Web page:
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Changes in your eating

Salivary gland cancer and its treatment can affect how you eat. Find out more and about what you can do to make it easier to cope.

Dry mouth

If you just have surgery for your cancer, you probably won’t notice a great deal of difference in how moist your mouth is after surgery.

Your other salivary glands will make enough saliva to keep your mouth moist.

After radiotherapy to the head and neck area a dry mouth can make eating and talking uncomfortable.

Your doctor can prescribe artificial moisteners for your mouth and stimulants for your salivary gland if it is a problem for you.

People who have a dry mouth often find it helps to sip water regularly and carry a bottle of water with them all the time.

It is important to try to keep your mouth moist. A dry mouth can make you more likely to get an infection or tooth decay.

It is important to have regular dental check ups.

Loss of taste

Radiotherapy and some chemotherapy drugs can affect your taste buds. So, if you have these treatments you may notice a change in how food tastes.

Some people say their food has a bitter, metallic or salty taste. Or that all food tastes the same. This usually improves over time but for a very few people it can be permanent.

Weight problems

Some people have lost weight when they are diagnosed with cancer. Pain when you are chewing or swallowing, can put you off eating.

It can also be difficult to eat during treatment. Once treatment finishes you may need to build yourself up again. This can be difficult if you are still off your food.

Choose full fat versions of food such as milk and yoghurt rather than the low fat versions you might normally choose if you need to put on weight.

You may also find that it helps to eat little and often, rather than trying to cope with a whole plateful in one go.

Your doctor can prescribe liquid food, which contains all the vitamins, proteins and carbohydrates you need for a balanced diet if you are finding it difficult to eat. They can also refer you to a dietician.

Sweating of the face when you eat

This is called Frey’s syndrome or gustatory sweating. It can happen after surgery to remove a parotid gland tumour.

Between 5 and 50 out of 100 people (5 to 50%) have Frey’s syndrome after surgery.

When your surgeon removes the parotid gland they will also cut the nerves in the area around it.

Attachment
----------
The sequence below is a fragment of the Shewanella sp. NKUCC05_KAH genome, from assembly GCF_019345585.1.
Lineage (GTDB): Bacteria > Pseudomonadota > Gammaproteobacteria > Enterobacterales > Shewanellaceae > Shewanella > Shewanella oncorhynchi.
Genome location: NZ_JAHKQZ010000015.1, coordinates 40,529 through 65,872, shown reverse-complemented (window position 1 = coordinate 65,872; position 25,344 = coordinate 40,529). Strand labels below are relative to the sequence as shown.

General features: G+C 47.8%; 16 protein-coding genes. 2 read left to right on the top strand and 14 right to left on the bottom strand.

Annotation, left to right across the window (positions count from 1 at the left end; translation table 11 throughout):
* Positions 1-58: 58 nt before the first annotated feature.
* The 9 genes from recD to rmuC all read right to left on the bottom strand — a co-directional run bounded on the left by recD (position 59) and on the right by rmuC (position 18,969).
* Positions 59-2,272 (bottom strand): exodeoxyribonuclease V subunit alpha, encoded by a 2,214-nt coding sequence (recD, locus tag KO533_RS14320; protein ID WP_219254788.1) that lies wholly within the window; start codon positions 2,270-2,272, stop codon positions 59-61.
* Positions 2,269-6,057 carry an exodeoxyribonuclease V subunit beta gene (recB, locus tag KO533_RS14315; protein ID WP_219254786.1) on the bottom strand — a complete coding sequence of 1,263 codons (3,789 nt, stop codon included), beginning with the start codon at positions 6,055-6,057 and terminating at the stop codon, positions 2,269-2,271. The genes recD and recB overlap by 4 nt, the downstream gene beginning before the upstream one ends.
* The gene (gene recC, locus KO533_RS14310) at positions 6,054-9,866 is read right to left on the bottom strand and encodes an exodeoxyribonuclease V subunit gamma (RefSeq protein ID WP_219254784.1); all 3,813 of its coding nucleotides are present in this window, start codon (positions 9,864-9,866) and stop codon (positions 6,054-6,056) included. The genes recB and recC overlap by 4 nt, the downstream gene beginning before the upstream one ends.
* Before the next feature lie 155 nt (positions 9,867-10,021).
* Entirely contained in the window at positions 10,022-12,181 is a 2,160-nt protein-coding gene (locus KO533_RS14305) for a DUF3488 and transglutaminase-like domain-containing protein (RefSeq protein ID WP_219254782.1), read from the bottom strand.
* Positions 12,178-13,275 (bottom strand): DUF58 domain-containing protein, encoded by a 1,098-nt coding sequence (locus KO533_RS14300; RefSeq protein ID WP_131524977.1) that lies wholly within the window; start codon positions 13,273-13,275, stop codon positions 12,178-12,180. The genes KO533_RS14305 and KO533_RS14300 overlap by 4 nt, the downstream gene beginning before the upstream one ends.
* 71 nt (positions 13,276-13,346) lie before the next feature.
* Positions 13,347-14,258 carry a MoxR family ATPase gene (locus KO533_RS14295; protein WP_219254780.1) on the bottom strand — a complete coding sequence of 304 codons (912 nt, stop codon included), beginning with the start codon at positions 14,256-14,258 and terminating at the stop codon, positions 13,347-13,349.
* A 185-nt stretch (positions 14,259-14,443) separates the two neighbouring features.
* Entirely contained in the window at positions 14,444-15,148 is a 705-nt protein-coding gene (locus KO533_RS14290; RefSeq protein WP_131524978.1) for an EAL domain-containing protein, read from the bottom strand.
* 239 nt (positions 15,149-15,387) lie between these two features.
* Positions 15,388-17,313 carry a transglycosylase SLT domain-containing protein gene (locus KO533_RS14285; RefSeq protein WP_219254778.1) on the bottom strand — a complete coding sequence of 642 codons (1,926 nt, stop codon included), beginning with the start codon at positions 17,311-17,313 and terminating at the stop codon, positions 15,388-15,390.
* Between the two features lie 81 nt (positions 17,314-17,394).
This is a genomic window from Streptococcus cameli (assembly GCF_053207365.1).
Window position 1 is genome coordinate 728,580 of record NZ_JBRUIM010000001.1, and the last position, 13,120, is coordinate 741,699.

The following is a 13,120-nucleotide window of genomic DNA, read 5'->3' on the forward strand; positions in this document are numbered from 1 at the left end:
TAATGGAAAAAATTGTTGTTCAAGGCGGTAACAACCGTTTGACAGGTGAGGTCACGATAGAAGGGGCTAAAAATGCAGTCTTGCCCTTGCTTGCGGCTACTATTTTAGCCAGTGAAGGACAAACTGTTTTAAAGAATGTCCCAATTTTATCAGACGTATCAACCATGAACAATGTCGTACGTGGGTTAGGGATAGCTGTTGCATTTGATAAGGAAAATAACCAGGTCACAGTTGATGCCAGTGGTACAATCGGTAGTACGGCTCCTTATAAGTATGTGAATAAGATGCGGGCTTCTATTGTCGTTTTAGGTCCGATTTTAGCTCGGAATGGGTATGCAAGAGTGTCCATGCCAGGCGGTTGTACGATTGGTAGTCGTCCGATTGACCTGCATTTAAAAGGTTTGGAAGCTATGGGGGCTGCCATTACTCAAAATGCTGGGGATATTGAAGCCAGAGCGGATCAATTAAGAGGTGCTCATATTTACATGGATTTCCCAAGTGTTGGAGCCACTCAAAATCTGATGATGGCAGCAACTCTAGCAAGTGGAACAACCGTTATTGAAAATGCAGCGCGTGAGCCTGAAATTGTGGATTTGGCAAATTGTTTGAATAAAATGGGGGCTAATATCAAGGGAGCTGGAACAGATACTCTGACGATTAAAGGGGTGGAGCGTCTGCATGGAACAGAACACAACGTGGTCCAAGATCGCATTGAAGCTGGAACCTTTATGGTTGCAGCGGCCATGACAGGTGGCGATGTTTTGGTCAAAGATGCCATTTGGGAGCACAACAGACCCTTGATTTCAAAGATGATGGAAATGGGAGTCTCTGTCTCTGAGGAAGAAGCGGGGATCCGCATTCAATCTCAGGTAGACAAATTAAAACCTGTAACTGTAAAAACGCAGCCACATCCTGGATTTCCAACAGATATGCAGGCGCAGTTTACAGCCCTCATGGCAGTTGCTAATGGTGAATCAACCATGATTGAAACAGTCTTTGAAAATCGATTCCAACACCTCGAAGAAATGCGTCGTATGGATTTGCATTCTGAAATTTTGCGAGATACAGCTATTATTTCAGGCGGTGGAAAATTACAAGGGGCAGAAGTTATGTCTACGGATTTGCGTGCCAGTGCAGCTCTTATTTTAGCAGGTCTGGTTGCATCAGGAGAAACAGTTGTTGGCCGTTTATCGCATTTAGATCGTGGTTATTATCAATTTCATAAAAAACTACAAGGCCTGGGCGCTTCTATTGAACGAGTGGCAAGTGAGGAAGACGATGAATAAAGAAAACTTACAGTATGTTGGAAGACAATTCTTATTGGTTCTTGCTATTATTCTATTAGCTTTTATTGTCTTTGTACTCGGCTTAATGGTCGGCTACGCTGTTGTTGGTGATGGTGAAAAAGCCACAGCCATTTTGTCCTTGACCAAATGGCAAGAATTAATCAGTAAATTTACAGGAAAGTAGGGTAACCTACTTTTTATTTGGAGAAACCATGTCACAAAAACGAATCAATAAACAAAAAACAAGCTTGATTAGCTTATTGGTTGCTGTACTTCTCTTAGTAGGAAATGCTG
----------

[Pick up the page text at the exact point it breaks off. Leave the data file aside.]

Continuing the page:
As part of the healing process, the nerves that control saliva production sometimes link to the nerves that control sweating on the side of the face you have surgery.

This means that when you eat, rather than producing saliva you produce sweat and you may also feel warm and have some reddening on the affected side of the face.

For most people the sweating is very mild and doesn’t need treatment. If you do have it and find it difficult to cope, talk to your doctor.

There are treatments that can help including creams that you put on your face to help stop the sweating and Botox injections into the area.

You can have the injections more than once if they don't work or stop working. Very rarely your doctor may suggest surgery.

Other problems

After the first week, most people have very few problems. The problems you are likely to have depend on the treatment you have had.

Surgery to your mouth or jaw can cause pain and numbness in the area, which can make chewing difficult. You may not be able to move your lips very well which makes it difficult to keep food in your mouth when eating.

Once you have healed and the pain has eased, you should be able to chew normally again. This usually takes about 4 weeks. Until then you may need to have a soft diet.

pproblems with chewing may last longer if you have numbness from damage to the nerves in your head and neck. Some people need to have reconstructive surgery or a dental prosthesis put inside their mouth to help them chew and swallow.

Your own surgeon is the best person to talk to about this if you are worried.

Last reviewed: 
04 Aug 2014
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  • Prognostic factors in malignant tumours of the salivary glands.
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    The British Journal of maxillofacial surgery (2009) Dec;47(8):587–93

  • Cancer and its management (6th edition)
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